The City of Albert Lea was awarded a 2017 Seed Grant from the Clean Energy Resource Teams (CERTs) for Solar Ready Albert Lea. The project’s focus is on exploring city wide solar pv potential as well as the potential for on-site solar energy and achieving Net Zero Energy for 15 buildings owned by the City of Albert Lea, Albert Lea Area Schools, as well as Freeborn County. The City engaged paleBLUEdot llc, a Minnesota Climate and Renewable Energy consultancy to complete this project.
What, exactly, has the City learned through the Solar Ready Albert Leas project? We were hoping you would ask!
City Wide Solar Potential
The study looked at the total rooftop generation as well as “optimized” potential throughout the City of Albert Lea. The total energy generation represents the reasonably feasible potential for rooftop solar pv generation based on applying solar pv to all available rooftops within the City and the capacity was calculated based on satellite data. It is appropriate, however, to modify the total generation to reflect the likely total capacity that is reasonably cost efficient installation – that modified generation potential is the “optimized” potential for rooftop solar in Albert Lea. The total Optimized Generation Capacity for rooftop solar in Albert Lea is estimated to be 59,710,667 KWH annually.
The study also explored the potential market absorption – the likely rate of installing solar installations within the City over the coming years. As an emerging energy sector, there is little data upon which to base projections for likely installation of rooftop solar PV in the private sector. Additionally, the solar PV market is rapidly changing in both sophistication as well as in pricing and cost effectiveness. The installed cost of solar PV in Minnesota has dropped 64% since 2012 and is expected to continue to decline in the coming years. Projections of solar PV installations should anticipate a continued increase in the number of solar pv installations year over year.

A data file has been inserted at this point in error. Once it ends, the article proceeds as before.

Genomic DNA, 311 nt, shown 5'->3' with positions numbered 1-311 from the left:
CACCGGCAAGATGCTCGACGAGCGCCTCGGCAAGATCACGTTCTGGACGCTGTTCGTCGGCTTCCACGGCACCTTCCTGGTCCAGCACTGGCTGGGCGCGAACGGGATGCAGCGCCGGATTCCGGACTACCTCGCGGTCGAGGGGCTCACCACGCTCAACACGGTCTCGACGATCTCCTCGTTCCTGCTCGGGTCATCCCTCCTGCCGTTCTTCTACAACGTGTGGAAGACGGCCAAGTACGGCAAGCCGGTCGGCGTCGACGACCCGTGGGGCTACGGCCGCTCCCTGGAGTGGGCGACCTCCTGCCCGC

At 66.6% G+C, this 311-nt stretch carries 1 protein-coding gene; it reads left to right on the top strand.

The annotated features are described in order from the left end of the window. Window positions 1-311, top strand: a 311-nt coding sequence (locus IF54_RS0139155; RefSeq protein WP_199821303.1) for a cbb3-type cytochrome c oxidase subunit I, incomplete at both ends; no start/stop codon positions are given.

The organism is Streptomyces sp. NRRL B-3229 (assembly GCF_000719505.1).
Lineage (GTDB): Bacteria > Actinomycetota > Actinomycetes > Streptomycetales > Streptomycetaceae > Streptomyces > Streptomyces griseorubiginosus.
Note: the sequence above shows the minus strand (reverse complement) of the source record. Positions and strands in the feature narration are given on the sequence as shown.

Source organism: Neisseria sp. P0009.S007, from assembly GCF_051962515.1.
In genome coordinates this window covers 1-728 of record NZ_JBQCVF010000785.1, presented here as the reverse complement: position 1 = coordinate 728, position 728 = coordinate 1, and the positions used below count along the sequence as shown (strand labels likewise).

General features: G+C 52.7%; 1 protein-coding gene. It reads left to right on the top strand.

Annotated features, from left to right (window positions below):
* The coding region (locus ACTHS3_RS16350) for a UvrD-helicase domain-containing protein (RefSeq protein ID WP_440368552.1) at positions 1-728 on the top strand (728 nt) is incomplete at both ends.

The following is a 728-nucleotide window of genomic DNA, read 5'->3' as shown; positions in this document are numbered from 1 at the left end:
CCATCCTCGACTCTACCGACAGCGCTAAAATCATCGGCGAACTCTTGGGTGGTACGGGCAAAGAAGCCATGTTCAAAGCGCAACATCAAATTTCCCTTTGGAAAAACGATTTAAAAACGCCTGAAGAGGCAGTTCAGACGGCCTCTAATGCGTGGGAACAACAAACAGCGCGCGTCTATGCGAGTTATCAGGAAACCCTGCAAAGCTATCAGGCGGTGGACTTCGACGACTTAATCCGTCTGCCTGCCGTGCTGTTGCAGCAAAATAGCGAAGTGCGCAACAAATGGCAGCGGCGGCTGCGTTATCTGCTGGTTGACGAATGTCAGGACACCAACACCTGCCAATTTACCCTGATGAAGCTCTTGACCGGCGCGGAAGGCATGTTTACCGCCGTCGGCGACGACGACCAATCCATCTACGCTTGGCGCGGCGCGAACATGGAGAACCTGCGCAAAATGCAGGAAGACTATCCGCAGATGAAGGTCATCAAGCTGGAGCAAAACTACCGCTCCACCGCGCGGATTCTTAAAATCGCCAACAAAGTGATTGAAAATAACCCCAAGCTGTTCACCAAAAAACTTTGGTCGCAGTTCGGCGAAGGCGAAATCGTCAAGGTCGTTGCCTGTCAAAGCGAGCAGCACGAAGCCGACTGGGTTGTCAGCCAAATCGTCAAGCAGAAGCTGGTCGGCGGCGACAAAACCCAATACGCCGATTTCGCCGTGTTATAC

The solar market absorption projections included in the City Wide Solar Potential were based on a number of factors including the solar market history, existing solar utilization, and State-wide market projections. The resulting market projection anticipates an increase of 3.9 MW of installed capacity within the City by 2022, equivalent to approximately 5.31% of the total rooftop technical capacity potential or 7.25% of the optimized capacity potential within the City.
Energy Use Efficiency Comparison
Understanding both total electric use and overall energy efficiency of a building are important first steps in prioritizing buildings to receive solar pv. Initial facility reviews were conducted on the City of Albert Lea buildings as a part of this planning effort. This included a review of each facility’s energy use history and the total annual electric use and overall building energy use (including natural gas) was identified, recorded, and reviewed. The data reviewed and recorded in this report was obtained through the City’s B3 Benchmarking account.